NLS residents learn about school’s $14.6M building proposal
NEW LONDON -- During band and choir concerts at New London-Spicer schools parents sit on bleachers and the music rumbles through the high ceilings of the gym. Drama students catch after-school rides to downtown New London to practice in the "Litt...
NEW LONDON - During band and choir concerts at New London-Spicer schools parents sit on bleachers and the music rumbles through the high ceilings of the gym. Drama students catch after-school rides to downtown New London to practice in the “Little Theater” that’s leased from the community theater group, and the NLS girls’ gymnastic team drives to a Bible camp in rural Spicer to practice on the school’s equipment - an arrangement that may be short-lived since the camp property is for sale.
These were some of the examples cited Wednesday during an informational meeting for why the school board is seeking voters’ approval to build a performing arts auditorium, gym and community fitness center at the high school. A “cafetorium” would also be built at the elementary school and some renovations to improve safety and increase classroom space would be made at the middle school and high school.
The $14.6 million bond referendum will be on the ballot on Nov. 4.
During the meeting, which attracted a handful of residents, school staff explained how the district’s current facilities are being used and how the needs of the students and the community are not being met.
NLS has never had a performing arts auditorium, which many smaller, neighboring schools do have.
“Arts kids have been overlooked a bit,” said Paula Prill, who teaches theater and English at NLS. “It’s a fairness factor.”
The proposal includes a 650-seat auditorium - estimated at $6.7 million - where school band and choir concerts as well as theater productions could be held.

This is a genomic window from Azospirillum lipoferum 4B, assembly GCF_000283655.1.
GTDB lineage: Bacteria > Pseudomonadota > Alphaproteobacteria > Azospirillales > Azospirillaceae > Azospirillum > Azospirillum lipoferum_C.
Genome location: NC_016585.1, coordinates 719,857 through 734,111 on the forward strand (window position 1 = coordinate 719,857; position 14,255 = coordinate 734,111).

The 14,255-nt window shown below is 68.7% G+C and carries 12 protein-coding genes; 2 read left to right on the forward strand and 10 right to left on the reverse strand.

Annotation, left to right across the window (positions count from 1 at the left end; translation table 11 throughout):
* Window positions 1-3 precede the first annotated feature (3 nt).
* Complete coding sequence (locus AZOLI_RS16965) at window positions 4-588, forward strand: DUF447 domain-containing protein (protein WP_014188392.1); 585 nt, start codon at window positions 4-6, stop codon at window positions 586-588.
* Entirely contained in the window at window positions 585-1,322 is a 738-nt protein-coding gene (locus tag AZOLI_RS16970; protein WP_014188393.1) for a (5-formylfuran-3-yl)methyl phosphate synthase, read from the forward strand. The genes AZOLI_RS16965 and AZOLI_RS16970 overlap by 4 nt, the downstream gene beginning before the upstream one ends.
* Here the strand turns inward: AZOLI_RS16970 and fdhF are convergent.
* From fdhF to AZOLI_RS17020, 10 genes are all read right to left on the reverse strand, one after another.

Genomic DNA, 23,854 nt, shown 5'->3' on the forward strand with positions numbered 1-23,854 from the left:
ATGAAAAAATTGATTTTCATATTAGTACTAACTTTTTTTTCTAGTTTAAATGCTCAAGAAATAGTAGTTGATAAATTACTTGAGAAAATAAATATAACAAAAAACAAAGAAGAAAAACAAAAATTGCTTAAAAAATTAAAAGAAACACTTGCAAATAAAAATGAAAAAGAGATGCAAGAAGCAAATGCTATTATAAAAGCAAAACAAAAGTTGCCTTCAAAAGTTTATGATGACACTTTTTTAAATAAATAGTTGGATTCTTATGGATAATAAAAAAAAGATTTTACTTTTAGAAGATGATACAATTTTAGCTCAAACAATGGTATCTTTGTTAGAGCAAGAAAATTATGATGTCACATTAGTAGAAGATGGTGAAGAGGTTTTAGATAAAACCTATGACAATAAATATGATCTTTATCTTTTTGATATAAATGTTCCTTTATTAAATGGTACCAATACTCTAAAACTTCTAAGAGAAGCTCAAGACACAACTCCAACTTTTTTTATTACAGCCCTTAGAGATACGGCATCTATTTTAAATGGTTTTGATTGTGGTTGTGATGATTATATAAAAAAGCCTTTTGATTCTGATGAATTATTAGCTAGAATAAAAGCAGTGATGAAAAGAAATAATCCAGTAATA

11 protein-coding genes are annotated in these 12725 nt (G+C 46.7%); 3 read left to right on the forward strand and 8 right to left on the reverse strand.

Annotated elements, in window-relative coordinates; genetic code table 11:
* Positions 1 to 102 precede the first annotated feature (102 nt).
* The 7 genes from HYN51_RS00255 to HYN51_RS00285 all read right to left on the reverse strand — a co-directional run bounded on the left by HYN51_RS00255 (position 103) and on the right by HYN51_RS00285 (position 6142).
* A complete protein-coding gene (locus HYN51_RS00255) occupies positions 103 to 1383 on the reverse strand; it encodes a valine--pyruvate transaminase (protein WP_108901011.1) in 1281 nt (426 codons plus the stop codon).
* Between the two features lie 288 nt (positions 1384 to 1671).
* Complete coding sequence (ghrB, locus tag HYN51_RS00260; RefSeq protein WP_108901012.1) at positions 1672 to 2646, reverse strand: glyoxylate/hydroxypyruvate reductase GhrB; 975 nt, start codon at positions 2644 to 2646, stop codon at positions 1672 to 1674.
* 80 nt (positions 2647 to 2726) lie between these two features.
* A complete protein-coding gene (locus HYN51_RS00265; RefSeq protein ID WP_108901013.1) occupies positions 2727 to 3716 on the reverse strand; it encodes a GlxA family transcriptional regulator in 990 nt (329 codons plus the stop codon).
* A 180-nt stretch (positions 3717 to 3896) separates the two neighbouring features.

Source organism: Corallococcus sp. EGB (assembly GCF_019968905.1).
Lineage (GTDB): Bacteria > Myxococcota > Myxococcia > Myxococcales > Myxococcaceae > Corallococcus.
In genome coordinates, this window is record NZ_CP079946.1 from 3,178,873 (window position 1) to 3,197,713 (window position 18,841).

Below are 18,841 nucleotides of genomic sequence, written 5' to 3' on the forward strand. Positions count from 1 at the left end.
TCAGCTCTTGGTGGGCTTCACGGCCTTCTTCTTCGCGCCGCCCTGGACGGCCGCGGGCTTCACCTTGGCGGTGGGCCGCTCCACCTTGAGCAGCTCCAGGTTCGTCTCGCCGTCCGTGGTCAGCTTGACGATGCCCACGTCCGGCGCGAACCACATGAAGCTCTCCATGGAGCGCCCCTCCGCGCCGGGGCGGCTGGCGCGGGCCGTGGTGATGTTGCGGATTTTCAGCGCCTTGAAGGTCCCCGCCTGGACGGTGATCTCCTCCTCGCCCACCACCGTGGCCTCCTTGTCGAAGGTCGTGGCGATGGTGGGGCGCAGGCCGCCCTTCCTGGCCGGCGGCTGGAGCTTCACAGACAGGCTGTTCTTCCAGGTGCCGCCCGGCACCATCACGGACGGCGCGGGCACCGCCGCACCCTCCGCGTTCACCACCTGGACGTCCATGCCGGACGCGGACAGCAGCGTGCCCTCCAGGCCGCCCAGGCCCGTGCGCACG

Superintendent Paul Carlson said fine arts are not just extracurricular activities, but are a part of students’ everyday classroom academics.
Like other school districts with auditoriums, the venue could also be used for large community concerts and theater performances presented by professional groups.
Athletics Director John Vraa said even with the district’s current gyms, there isn’t enough space to accommodate the students and different sports groups.
Some kids don’t even begin practice until 9 p.m. because of difficulty getting scheduled gym space.
“We’re not up to speed with what other districts have,” said Vraa, adding that additional gym space would give the district the ability to host tournaments that would bring people to the community.
It’s not just students who would benefit from additional gym space, Carlson said.
The current 24-hour fitness center has 280 members - 80 of whom are senior citizens who participate in the “silver sneakers” program - who pay annual membership fees.
The facility is housed in an old classroom that was never meant to be a fitness center.
He said women who use the fitness center have to walk through the gym - which is full of kids when in use and pitch-black after-hours - in order to get to the locker room.
The proposal includes a new fitness center with access to lockers, as well as a two-court gym that would accommodate the girls’ gymnastic program. A suspended walking track would be above the gym, which would alleviate issues with community members who get exercise by walking in school hallways, where students are sometimes holding after-school meetings or practices.
The gym, fitness center and track would cost an estimated $6.3 million.
While she supports construction of the performing arts auditorium, Diane Thompson said she’s concerned that more money is being spent on athletics.
“If they worry me, what are other people thinking?,” said Thompson, who works as a paraprofessional for the district.
Carlson said the school board discussed whether to put two questions on the ballot to seek separate support for the auditorium and gym, but instead agreed to make it one question.
Carlson said the plan is the result of 1½ years of research by staff to find the best way to meet the unmet needs.
The elementary school addition, which would create a cafeteria and small stage for classroom productions, would allow students to use the gym for recess during cold winter days. Currently the kids eat lunch in the gym and it’s not available during recess.
That part of the project is estimated to cost $1 million.
The remaining renovations - which includes separating bus and car traffic and improving security at the middle school - would cost $480,000.
If the proposal is approved by voters, construction would begin next summer and it would be completed in time for the 2016-17 school year.